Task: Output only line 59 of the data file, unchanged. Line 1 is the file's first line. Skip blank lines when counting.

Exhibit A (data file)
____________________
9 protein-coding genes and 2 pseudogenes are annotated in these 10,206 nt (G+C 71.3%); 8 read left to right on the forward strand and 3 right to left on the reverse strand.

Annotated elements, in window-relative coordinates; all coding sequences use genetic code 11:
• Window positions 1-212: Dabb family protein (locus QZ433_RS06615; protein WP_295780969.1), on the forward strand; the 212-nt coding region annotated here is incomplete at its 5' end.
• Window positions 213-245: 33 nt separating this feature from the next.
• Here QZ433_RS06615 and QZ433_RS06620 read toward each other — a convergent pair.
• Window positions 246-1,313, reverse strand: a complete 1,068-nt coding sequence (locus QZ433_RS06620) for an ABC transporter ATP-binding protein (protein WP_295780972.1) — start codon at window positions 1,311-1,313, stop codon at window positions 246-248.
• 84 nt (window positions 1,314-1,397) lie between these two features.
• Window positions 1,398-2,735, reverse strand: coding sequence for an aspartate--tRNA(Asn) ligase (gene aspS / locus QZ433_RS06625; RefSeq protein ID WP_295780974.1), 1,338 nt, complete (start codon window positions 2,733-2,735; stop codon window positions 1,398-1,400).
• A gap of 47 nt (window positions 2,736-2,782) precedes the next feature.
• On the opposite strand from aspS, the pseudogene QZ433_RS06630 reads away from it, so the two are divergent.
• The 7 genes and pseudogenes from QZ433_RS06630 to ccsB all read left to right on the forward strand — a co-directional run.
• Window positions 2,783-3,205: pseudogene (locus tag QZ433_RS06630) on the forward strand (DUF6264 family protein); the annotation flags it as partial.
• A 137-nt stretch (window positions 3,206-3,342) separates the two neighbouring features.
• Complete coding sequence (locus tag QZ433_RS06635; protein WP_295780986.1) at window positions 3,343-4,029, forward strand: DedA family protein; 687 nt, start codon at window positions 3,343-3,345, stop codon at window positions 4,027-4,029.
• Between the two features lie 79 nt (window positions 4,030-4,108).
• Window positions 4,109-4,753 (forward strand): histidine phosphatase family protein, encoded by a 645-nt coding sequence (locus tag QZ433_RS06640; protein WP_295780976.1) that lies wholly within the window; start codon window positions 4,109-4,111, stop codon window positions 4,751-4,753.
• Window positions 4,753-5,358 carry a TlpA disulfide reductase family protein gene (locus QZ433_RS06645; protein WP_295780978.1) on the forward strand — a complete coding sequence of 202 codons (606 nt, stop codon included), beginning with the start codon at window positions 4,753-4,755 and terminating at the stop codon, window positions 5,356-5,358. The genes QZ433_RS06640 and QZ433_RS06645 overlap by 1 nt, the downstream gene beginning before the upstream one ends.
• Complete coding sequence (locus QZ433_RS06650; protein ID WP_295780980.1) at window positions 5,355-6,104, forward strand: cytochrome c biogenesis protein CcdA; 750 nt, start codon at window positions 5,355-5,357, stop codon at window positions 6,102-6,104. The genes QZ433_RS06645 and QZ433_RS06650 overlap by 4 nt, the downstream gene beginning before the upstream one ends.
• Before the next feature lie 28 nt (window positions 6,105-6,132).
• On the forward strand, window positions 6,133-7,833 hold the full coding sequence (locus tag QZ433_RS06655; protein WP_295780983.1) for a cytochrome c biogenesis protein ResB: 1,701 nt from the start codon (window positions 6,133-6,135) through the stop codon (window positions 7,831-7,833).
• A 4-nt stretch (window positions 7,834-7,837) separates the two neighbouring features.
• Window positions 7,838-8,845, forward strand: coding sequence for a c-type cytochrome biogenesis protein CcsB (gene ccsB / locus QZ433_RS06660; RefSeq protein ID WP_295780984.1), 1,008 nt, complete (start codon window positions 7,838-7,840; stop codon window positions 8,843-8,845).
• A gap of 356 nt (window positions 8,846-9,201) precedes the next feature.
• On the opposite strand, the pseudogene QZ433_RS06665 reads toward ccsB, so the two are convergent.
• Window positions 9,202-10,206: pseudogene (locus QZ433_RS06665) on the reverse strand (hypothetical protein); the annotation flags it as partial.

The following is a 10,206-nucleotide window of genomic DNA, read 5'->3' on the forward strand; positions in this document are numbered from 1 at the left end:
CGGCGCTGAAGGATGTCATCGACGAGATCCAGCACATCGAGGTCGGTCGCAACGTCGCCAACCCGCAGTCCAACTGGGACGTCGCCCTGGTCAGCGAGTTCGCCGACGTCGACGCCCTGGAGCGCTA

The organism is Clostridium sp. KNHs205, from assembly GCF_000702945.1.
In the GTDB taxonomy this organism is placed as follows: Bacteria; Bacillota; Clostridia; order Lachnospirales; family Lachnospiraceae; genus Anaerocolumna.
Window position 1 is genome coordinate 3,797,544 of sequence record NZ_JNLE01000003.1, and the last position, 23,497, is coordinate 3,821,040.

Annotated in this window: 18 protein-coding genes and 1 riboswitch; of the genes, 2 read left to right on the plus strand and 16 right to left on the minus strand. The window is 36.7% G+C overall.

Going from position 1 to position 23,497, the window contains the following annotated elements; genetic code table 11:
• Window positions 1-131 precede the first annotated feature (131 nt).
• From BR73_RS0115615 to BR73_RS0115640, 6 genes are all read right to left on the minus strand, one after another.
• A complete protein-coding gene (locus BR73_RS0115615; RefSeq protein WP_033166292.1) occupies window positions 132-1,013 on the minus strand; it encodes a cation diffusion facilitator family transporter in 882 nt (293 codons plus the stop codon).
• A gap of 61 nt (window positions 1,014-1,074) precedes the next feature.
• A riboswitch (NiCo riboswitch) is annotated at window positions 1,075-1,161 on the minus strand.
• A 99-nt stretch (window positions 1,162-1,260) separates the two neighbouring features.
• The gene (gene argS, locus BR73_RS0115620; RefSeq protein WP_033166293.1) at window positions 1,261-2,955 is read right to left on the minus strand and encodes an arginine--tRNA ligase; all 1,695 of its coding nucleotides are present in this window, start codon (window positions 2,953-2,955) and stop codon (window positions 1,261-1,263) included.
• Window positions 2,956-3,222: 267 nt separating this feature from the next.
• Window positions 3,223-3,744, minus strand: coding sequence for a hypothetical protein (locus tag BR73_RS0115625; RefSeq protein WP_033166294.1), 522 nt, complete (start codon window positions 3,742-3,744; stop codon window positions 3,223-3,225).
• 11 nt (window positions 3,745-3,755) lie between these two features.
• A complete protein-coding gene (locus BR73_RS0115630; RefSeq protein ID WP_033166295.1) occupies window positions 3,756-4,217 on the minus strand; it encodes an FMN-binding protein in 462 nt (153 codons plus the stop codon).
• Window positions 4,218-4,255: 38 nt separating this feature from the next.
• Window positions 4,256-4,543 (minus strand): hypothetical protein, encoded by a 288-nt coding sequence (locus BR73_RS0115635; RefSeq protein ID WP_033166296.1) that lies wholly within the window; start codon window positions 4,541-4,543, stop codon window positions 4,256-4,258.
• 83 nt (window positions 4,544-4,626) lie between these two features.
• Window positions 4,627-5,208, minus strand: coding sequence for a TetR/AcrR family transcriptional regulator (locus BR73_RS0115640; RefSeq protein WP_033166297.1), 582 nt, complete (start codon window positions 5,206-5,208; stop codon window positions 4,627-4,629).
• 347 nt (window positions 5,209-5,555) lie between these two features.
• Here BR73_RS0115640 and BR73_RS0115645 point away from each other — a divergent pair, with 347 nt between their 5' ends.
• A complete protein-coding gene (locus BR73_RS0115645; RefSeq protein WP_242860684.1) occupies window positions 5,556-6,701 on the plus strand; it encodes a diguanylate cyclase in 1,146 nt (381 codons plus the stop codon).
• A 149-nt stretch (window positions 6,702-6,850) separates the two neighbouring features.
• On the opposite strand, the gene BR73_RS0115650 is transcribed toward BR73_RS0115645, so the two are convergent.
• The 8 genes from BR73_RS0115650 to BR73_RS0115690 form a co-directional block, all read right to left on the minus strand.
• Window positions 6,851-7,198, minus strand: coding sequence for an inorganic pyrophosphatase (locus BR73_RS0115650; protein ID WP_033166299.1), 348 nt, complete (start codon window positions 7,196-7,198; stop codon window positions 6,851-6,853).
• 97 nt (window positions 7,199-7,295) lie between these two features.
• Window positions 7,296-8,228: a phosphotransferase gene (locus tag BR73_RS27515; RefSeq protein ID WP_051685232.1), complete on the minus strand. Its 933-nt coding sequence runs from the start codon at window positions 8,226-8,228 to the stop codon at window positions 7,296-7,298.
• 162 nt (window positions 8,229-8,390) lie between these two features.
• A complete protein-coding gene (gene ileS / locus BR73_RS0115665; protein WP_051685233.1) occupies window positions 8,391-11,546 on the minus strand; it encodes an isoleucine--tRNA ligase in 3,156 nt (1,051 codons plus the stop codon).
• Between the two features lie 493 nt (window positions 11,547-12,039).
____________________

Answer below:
• Between the two features lie 493 nt (window positions 11,547-12,039).